Insights from U-Engage

Posted on January 18, 2009. Filed under: Uncategorized |

When I agreed to co-instruct the completely revised first-year seminar course during the Fall 2008 term, I had no idea how much time and energy would go into the process. I think that the best thing that I gained out of the experience was a deeper understanding for the amount of behind the scenes work is necessary in order to be even mildly productive in the classroom. As a student affairs professional, I think it is invaluable to experience even small forays into the world of faculty. It creates a level of respect that is necessary in order to form partnerships with the faculty, which is a best practice within student affairs.

Other observations include the following:

Timing is everything: Teaching and learning can be very hard at 8 AM on a Monday morning. I realize that 8 AM courses are sometimes unavoidable and it is rather obvious that many students don’t enjoy them and choose to skip often. However, I think that my experience creates a context in which to advise students on the creation of class schedules that reflect their personal study and attention habits. If a student is fairly certain that they will be sleeping through a class or not attentive, then it might be best for them to come up with alternatives or understand the consequences that will come from taking a class during a time when they can’t concentrate.

Communicating changes to courses is essential:Another fairly obvious and yet important concept that came out of teaching a course which had recently been redesigned was recognizing how important it is to inform the entire campus community well ahead of time about the changes that are coming. Several students seemed blindsided by the fact that the course was 2 credits, graded on an A-F scale, and required more work than the previous 1 credit, pass-no pass format. This misunderstanding was mainly due to summer advisors giving students outdated information about the course. I am not what, if any, announcement went out about the restructuring, but if I am involved in a similar redesign in the future I will make sure that the new information is communicated clearly and repeatedly to all stakeholders. As an advisor I can also do my best to understand curriculum changes and get all of my questions answered before I am advising students about particular courses.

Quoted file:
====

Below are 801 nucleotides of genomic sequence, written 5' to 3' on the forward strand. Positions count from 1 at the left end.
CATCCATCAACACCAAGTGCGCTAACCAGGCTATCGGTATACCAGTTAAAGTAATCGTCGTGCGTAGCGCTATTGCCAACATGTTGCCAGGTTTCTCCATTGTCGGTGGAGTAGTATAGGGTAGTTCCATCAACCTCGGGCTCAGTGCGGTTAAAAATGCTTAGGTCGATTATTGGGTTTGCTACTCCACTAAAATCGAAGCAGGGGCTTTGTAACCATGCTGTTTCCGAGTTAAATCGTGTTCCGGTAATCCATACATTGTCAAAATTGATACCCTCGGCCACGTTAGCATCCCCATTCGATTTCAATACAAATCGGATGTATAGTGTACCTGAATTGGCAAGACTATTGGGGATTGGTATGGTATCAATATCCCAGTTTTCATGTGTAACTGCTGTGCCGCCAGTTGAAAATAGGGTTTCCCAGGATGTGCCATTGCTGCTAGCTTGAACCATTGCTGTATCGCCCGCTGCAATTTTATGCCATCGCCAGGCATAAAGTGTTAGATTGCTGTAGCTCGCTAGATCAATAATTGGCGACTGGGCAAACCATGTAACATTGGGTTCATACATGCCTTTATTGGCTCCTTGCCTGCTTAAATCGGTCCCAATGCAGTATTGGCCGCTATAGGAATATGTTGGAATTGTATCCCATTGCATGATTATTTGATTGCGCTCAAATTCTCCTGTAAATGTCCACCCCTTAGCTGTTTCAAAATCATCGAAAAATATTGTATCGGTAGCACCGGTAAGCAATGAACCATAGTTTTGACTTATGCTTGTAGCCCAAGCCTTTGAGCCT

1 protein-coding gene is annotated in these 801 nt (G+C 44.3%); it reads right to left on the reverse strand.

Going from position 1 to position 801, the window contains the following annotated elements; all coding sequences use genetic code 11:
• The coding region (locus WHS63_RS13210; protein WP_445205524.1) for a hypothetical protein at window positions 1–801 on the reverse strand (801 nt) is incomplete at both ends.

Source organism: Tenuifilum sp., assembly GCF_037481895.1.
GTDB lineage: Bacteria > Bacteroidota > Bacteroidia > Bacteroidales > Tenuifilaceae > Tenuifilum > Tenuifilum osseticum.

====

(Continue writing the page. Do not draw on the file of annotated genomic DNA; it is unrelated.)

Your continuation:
Faculty are often the first to notice students in distress- while most support services for students are found outside the classroom (counseling, health services, registrar’s services, etc.), distressed students often show the first signs of distress in the academic setting. This signs can include missing class, showing up unprepared, not maintaining general upkeep, becoming overly emotional or confrontational, or specifically telling TAs or professors of their troubles. From the student affairs side of things it is imperative that faculty are empowered to recognize signs of distress, feel comfortable confronting students about their observations and making the proper referrals. I was very blessed to have known the proper channels to go through when I confronted a distressed student and will make sure I have the same knowledge at any university where I teach in the future.

Recitation leaders and/or GTAs have a lot of influence and can make an instructors job a lot easier: My co-instructors came to rely heavily on our recitation leaders to communicate the finer points of our lectures and engage students in conversations about the material we went over in the large lecture. Students often went to their recitation leaders with questions instead of coming to me. Given the huge impact our leaders were having on students, it was essential that I was readily available to them and quick answer any questions they had. Teaching is a huge undertaking and having faith in others and giving them the freedom to succeed is necessary.

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    The challenges, successes and ideas of a budding (student affairs) professional

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